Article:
Swartz: It is important that we educate all our students about the importance of human capital development so that they can make informed choices about their careers. Millennials have a different vantage point because of their life experiences and my approach is to engage in a discussion about the career paths of the important women in their lives – mothers, aunts, grandmothers, or friends. Interviewing these individuals can be a powerful way for students to learn about how stunted the careers of these women have been; if they have been successful in attaining their desired career in management or as an entrepreneur, we explored how the women overcame the obstacles they faced. Some students will organically learn about the “glass ceiling” era while others will understand that this metaphor does not fully capture the reality today. Many women did get to the top of organizations and we have to understand how they were able to do so – what strategies did they use? A few years ago, I used this exercise when I was teaching at a German university and a student discovered that in his family-owned company, his great-grandmother and grandmother were the individuals who took over leadership of the company during WWI and subsequently in WWII. Once the men returned from the war and took over leadership of the company, the women resumed their roles as family caretakers. Oral histories such as these can powerfully elucidate the struggles of women leaders and enable students to make the connections with academic concepts.
My experience is that millennials are very curious and socially conscious and the demographic category spans a very wide group of people who learn in different ways. Some millennials would best learn through video, others through podcasts, video essays, etc. We should tell stories about the contributions others have made. Story telling can be very compelling today because of the combination of spoken word, video and visual formats available to us. Using these formats can show how women leaders bring different perspectives and add value because their experiences lead them to value different solutions to everyday problems. Where would we be today without the vision and courage of women such as Anita Roddick (founder of Bodyshop), Sheryl Sandberg (COO of Facebook) and Angela Merkel (the Chancellor of Germany)? Our stories have to be relatable, so that millennials understand why women leaders and managers have a great deal of value to add to companies. One millennial I interviewed recently indicated that she did not understand why economics was so important for her to study until she listened to the podcast, Freakonomics! I guess we need a similar podcast that speaks to ordinary people in ways that help them to understand the relevance to their lives today.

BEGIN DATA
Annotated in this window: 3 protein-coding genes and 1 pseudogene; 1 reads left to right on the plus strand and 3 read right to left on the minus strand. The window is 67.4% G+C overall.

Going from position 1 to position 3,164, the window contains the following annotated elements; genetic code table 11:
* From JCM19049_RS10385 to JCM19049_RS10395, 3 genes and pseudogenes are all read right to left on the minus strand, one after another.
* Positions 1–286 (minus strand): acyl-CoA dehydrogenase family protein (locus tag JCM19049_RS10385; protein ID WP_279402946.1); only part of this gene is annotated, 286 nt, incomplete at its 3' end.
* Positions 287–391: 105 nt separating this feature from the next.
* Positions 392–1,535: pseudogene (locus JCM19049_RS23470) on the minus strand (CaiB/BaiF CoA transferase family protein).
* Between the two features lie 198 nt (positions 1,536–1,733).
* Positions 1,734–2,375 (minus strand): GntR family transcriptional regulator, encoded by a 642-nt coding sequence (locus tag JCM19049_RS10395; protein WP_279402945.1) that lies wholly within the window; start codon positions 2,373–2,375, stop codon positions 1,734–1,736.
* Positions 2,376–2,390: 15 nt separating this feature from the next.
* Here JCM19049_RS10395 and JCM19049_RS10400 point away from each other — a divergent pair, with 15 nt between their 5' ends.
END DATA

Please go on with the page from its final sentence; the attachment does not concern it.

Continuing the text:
Paludi: Are you conducting additional research on women and management/leadership?
Swartz: Yes, I am. This summer I will continue to do research on women and management by delving deeper into labor market economics and human capital theory. In addition to understanding human capital development, it is also clear that social networks unlock success for individuals as they climb the organizational hierarchy. Again, there is literature that shows how women have lacked been excluded from certain networks due to gender but also due to social class. This will be my next area of research and I would like to tie this to human capital theory to enable me to test hypotheses.
Paludi: What recommendations do you have for organizations on ways to empower women?
Swartz: It is imperative that we educate individuals about the value that comes from empowering women. Studies have demonstrated that having more women in leadership roles and on company boards are associated with better financial performance. My recommendation would be to look to organizations such as Catalyst.org and the United Nations (UN). Catalyst.org maintains data and runs training courses on diversity and on women’s empowerment. The UN has established a set a guidelines on women’s empowerment (http://www.weprinciples.org/). The very first principle of top management support for women’s empowerment is likely the most critical. Women leaders should play their part by being highly engaged and participating actively when opportunities for advancement present themselves.
Opinions expressed are solely those of the author(s) and do not represent the views or opinions of my employer.